Thursday 10 December 2009

Regeneration or Pie in the Sky?

Ever since I moved to Stoke-on-Trent in 1995 there has been one word on the lips of local bigwigs: regeneration. But 14 years on it has proceeded at snail's pace. Since the pits closed and pot making was outsourced to China, for many Potters the recession of the early 1980s never ended. Therefore regeneration in terms of prime-pumping the city's economic base and providing thousands of jobs is much-needed. From this perspective yesterday's announcement that a £275million shopping development (pictured) will finally get built in the officially renamed 'Stoke-on-Trent city centre' sounds like a reason to be cheerful.

The council's press release says:
A development agreement for a £275 million regional shopping centre in Stoke-on-Trent city centre has been given the go ahead.

Stoke-on-Trent City Council’s cabinet today approved the contract with developer Realis Estates.

Under the terms of the agreement, Realis Estates will take forward the development of a new department store, a wide range of new shops, caf├ęs, restaurants, vibrant public spaces, a multi-screen cinema, an hotel and improved parking.

Realis Estates and the North Staffordshire Regeneration Partnership (NSRP) will also establish a joint venture arrangement to build a modern bus station and will work together to build the main shopping centre development. The current bus station stands on the East West Centre redevelopment site


Designed by internationally renowned architects Benoy, the redeveloped East West Centre will provide 75,000 square metres of floor space, revitalise Stoke-on-Trent city centre and tempt shoppers back from cities such as Manchester and Birmingham. It is forecast that the new development will create thousands of new jobs as well as providing a significant and sustained boost to the local economy.

Realis Estates and Stoke-on-Trent City Council will now work together to assemble all the land needed for the shopping centre. This is likely to include the use of compulsory purchase orders. Realis Estates will also seek detailed planning permission and continue to identify potential tenants. Realis Estates anticipates the redeveloped centre will open in late 2014.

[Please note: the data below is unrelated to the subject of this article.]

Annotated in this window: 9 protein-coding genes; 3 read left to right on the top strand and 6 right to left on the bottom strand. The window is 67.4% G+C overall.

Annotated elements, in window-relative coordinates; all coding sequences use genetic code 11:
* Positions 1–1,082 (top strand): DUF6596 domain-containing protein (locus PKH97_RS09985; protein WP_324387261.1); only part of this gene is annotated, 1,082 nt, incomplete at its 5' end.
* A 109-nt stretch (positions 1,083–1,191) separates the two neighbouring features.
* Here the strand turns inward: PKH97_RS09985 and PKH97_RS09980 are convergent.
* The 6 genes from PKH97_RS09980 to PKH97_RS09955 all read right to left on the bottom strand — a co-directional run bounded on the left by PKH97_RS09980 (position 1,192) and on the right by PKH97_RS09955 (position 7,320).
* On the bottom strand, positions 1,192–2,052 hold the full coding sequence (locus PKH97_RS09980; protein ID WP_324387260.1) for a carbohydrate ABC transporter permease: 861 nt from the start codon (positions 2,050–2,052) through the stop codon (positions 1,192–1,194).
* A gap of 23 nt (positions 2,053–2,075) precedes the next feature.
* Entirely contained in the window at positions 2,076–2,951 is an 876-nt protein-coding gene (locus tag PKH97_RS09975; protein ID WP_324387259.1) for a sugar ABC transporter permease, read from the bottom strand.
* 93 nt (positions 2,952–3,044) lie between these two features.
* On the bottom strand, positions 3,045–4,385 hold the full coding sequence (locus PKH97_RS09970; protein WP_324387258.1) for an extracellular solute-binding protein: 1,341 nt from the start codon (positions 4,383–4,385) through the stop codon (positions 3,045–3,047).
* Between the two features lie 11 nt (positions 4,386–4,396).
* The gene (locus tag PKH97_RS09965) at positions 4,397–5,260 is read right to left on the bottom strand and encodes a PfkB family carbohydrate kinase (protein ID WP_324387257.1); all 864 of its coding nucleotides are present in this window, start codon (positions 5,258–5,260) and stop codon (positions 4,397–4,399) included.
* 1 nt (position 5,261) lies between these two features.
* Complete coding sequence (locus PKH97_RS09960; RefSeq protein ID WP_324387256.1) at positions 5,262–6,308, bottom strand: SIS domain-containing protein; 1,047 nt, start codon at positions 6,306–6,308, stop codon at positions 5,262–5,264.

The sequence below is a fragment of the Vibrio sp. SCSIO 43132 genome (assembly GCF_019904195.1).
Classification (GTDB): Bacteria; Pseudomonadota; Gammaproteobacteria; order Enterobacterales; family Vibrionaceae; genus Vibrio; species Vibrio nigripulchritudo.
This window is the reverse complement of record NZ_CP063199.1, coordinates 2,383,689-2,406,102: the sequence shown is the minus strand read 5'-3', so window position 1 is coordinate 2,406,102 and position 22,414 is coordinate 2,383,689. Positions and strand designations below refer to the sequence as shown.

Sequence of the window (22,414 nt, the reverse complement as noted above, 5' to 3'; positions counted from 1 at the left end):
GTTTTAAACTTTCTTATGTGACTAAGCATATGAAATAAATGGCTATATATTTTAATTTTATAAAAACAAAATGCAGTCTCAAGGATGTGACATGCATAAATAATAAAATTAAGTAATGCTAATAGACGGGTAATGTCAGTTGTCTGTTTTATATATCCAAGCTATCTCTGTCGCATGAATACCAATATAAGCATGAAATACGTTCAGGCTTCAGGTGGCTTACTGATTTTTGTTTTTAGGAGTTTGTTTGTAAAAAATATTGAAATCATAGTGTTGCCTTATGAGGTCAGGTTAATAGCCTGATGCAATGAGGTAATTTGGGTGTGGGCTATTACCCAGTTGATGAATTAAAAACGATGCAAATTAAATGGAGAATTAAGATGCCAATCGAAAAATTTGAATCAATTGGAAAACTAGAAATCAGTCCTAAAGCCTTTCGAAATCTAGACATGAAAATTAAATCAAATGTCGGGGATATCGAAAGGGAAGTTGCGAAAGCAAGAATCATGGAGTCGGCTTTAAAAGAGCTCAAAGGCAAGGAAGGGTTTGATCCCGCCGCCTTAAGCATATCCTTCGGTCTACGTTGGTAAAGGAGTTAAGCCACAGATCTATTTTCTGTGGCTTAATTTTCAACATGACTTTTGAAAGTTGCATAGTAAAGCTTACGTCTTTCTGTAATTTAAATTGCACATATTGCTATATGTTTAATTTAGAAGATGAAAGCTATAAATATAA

Woohoo! The good times are coming back! Or are they? I can't help being sceptical of the economic claims being made by the project's backers. First though, let me lay my cards on the table. Stoke might be a dreary and depressing place but it is a city I've grown to love, and obviously I hope regeneration projects manage to improve the city's lot. But hope is no substitute for seeing things as they are and once you remove the rose-tinted regeneration spectacles it seems the development is guided by a dollop of wishful thinking.

The big problem is this. When Hanley (for outsiders, the city centre) already has one shopping complex with empty stores, and there are closed shops dotted about how can the city sustain a new shopping development? In the absence of the large manufacturing base that gave the Potteries its name, where are Stokies going to get the money to spend in the new place? New low paid jobs in the cafes of the development will not sustain the new low paid jobs in the clothes shops, and vice versa. There will be no closed virtuous circuit that will fuel economic growth.

Then there's an unintended side effect of regeneration. The new development will pull shops from the existing Potteries Centre and the High Street to the prestige build. It is regeneration that will prettify one end of town at the expense of another. Why would Next and Disney and Lush stay in a functional but 20 year old shopping centre when the fancy one down the way is offering them attractive introductory rents?

Have these issues been addressed? If so they haven't been done so publicly. At a trades council meeting earlier in the year this was put to the then Labour group leader. Let's say the answer was far from reassuring. It looks very much like "build it and they will come" from where I'm sitting.


Phil said...

"Stoke-on-Trent city centre"? Where's that then?

The fact that Stoke-on-Trent is made up of Stoke and four other towns strikes me as one of the really distinctive aspects of the place, and you'd think developers would want to build on that - not just build over it.

Andrew Conroy said...

The existing shopping centre's turnover of outlets is so high that it beggar's belief that retail is still regarded by local government as the key to regenerating the area.

SamG said...

I keep hearing about this high skilled economy and everytime I switch on the news it's KFC have created another 9000 jobs or a new shopping mall is opening!

What a depressing future!

Brother S said...

Phil (first comment), I think it is five other towns unless you believe Arnold Bennett.

Boffy said...

Brother S pinched my first comment, and he could have added lots of villages. I'm no fan of huge retail developments in Town Centres - partly because I hate Cities - and certainly not as a means of development - though their function during the Long Wave downturn of the 80's and 90's should not be ignored in creating employment, even low paid employment.